I won’t give spring and fall much attention, because my spring and fall wardrobe consists of a mix of all seasons really. Mix a little summer with a cardigan or scarf, take off a layer of winter, add a splash year-round, and boom: basic fall and spring wardrobe. So most of what I would wear in spring or fall, for the purpose of packing, gets a summer or winter designation.

So that brings me to summer. Now this should be easy, right? Wrong. Firstly, I’m trying to keep myself from over-packing. I can quite possibly reason for myself every possible situation for which each article of summer clothing would be necessary. But I’m fighting the urge for a few reasons. 

One: I genuinely don’t want to over-pack. We’re packing for Ghana in humongous trunks which, tempting as it might be, can fit pretty much my entire closet and then some. But I’m pretty certain that I won’t get an ounce of sympathy from The Mister if I don’t keep my trunk to a reasonable weight. And I secretly want to disprove the stereotype that women over-pack by packing the bare minimum necessities.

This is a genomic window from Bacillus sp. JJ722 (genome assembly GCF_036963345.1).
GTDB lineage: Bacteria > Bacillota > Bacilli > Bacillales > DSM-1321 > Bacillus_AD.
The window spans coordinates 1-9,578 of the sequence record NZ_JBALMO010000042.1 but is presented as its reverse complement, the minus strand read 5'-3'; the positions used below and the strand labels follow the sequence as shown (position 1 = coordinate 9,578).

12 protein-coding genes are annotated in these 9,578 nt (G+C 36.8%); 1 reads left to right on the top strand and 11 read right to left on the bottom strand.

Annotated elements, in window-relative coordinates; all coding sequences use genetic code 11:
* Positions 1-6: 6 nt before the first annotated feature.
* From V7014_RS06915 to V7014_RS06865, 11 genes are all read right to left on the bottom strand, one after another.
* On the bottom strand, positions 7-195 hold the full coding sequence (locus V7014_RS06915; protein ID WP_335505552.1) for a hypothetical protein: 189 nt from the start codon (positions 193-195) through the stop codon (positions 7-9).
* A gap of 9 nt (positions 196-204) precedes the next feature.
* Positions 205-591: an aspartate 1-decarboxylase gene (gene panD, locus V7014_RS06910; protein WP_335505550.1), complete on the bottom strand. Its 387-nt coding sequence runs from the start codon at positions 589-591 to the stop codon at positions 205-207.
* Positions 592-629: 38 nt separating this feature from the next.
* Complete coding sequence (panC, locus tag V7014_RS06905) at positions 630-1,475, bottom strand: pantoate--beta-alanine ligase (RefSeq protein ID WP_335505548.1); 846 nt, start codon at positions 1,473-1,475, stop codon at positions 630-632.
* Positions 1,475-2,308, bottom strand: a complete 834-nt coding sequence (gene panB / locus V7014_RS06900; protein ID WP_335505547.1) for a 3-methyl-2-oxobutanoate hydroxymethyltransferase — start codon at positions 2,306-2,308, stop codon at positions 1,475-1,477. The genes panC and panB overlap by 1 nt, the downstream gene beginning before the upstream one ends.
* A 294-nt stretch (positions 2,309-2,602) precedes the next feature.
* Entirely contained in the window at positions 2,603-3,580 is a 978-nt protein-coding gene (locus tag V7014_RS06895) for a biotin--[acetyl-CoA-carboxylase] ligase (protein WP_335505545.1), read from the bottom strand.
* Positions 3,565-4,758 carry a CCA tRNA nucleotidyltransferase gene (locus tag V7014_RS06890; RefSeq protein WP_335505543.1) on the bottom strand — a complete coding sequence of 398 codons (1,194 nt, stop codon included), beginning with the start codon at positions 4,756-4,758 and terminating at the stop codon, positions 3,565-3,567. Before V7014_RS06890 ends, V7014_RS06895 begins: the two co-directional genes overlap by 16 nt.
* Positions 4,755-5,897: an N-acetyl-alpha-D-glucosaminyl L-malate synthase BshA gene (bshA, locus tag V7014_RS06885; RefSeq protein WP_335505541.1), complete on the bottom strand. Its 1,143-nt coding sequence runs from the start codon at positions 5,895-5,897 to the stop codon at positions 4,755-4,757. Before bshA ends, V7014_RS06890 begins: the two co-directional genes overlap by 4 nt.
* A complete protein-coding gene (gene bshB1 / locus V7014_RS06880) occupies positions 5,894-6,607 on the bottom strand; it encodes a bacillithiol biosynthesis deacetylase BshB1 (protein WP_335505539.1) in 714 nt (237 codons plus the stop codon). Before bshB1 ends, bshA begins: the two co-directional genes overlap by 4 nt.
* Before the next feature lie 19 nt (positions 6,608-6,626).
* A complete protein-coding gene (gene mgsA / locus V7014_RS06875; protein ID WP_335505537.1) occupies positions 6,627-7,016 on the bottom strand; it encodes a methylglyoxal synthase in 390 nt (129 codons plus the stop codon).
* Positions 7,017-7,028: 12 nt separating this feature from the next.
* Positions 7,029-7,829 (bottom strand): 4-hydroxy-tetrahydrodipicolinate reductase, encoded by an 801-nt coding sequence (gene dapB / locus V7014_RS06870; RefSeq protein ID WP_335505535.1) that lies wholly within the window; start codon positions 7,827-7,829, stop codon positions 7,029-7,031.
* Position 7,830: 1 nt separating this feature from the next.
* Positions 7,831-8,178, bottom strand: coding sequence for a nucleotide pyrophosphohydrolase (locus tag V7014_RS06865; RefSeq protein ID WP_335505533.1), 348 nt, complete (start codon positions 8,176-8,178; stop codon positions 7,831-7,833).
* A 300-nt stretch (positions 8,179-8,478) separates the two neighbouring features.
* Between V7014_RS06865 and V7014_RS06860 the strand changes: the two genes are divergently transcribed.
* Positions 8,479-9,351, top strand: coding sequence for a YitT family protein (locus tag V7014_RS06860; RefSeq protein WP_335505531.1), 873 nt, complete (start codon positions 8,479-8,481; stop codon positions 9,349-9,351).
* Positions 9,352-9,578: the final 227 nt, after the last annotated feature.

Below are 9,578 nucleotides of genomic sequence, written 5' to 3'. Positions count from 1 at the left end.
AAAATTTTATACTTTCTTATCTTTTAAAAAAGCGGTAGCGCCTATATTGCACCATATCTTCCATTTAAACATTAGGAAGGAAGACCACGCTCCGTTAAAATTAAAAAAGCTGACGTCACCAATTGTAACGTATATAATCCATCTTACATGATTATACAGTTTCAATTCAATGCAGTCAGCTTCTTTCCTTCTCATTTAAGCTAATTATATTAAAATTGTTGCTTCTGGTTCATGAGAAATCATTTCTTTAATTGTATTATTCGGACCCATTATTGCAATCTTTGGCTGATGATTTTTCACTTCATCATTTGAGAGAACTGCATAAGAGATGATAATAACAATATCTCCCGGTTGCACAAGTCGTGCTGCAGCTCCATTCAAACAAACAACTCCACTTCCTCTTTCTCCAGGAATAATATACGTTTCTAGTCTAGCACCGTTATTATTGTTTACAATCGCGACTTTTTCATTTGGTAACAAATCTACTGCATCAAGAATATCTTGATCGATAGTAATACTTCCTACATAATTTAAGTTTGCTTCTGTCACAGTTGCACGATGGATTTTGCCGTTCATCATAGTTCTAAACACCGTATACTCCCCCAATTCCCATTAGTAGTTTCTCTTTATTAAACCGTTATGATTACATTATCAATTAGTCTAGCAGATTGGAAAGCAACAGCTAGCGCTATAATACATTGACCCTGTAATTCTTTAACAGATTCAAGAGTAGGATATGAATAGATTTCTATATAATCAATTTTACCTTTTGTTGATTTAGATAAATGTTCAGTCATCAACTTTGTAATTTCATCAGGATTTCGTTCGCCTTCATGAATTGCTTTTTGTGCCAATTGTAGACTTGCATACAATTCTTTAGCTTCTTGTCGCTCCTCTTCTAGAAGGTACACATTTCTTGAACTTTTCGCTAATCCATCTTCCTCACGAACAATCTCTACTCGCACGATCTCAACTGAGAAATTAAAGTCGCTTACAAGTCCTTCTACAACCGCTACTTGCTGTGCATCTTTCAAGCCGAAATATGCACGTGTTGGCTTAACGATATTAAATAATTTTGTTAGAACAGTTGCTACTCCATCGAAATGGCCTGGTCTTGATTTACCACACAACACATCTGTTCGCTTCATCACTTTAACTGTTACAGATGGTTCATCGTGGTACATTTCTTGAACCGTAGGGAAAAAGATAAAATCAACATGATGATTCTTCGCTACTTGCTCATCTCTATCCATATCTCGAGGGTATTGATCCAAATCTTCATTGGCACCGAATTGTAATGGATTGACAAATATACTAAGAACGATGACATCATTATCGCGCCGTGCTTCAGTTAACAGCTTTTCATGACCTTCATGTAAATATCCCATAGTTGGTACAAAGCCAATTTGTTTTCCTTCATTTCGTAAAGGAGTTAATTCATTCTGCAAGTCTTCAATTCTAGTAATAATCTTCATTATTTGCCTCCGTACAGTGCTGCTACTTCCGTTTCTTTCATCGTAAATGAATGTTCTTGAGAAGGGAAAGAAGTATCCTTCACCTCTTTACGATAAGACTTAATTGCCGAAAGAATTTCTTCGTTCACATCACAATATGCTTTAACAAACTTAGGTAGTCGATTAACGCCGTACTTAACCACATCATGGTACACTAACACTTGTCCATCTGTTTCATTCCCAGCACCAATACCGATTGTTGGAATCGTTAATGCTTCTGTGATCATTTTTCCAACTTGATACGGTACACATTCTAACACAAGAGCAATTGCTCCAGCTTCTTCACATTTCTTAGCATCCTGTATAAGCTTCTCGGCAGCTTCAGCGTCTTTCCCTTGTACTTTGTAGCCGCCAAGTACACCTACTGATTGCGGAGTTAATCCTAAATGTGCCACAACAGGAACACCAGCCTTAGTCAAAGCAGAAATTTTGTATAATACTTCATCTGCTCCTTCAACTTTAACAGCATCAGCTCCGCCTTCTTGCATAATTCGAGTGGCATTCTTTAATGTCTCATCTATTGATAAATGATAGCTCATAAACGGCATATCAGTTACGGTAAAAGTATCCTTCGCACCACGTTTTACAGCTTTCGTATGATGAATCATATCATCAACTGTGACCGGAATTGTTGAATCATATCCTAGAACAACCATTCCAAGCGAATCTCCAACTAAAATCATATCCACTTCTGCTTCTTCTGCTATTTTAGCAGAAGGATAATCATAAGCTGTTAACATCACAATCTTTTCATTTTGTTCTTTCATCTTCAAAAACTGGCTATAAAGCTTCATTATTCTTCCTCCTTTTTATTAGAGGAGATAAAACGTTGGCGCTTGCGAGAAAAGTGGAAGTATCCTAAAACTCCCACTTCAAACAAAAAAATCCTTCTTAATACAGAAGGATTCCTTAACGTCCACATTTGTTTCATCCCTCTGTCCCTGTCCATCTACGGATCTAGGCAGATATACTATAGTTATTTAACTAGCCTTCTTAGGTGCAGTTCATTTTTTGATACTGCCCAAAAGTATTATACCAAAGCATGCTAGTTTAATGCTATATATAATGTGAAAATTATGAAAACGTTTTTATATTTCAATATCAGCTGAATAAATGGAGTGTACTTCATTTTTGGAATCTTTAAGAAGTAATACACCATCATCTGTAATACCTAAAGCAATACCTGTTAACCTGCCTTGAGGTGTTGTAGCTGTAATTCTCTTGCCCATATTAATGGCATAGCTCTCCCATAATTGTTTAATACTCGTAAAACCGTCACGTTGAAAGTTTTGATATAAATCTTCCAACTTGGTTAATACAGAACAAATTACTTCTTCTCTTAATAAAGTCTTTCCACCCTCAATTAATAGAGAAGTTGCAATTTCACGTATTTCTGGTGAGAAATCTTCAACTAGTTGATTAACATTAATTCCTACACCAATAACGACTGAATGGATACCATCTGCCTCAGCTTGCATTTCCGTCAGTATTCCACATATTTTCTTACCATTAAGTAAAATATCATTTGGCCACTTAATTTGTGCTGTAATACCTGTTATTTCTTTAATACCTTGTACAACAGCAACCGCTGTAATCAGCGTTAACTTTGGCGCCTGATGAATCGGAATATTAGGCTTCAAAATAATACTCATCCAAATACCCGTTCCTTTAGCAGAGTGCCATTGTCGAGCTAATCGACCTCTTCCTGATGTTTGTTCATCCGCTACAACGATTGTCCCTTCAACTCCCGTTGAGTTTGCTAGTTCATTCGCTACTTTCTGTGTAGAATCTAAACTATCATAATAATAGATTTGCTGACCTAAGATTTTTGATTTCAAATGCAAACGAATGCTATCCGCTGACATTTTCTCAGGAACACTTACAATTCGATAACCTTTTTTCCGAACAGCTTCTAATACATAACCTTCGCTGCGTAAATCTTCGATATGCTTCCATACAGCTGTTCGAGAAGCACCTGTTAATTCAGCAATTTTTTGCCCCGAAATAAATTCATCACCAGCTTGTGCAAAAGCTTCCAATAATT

Our trunks aside The Mister to give an idea of their size.

Are you an over-packer or lighty-flighty? 

Two: Shopping! I’ve heard that Ghana is the fashion capital of Africa. Plus I love African bracelets and earrings. Plus there’s no way I’d go across the world and not bring back gifts for friends and family. With that said, I’m sure I’ll do plenty of shopping while there, so I’m trying to leave room for souvenirs.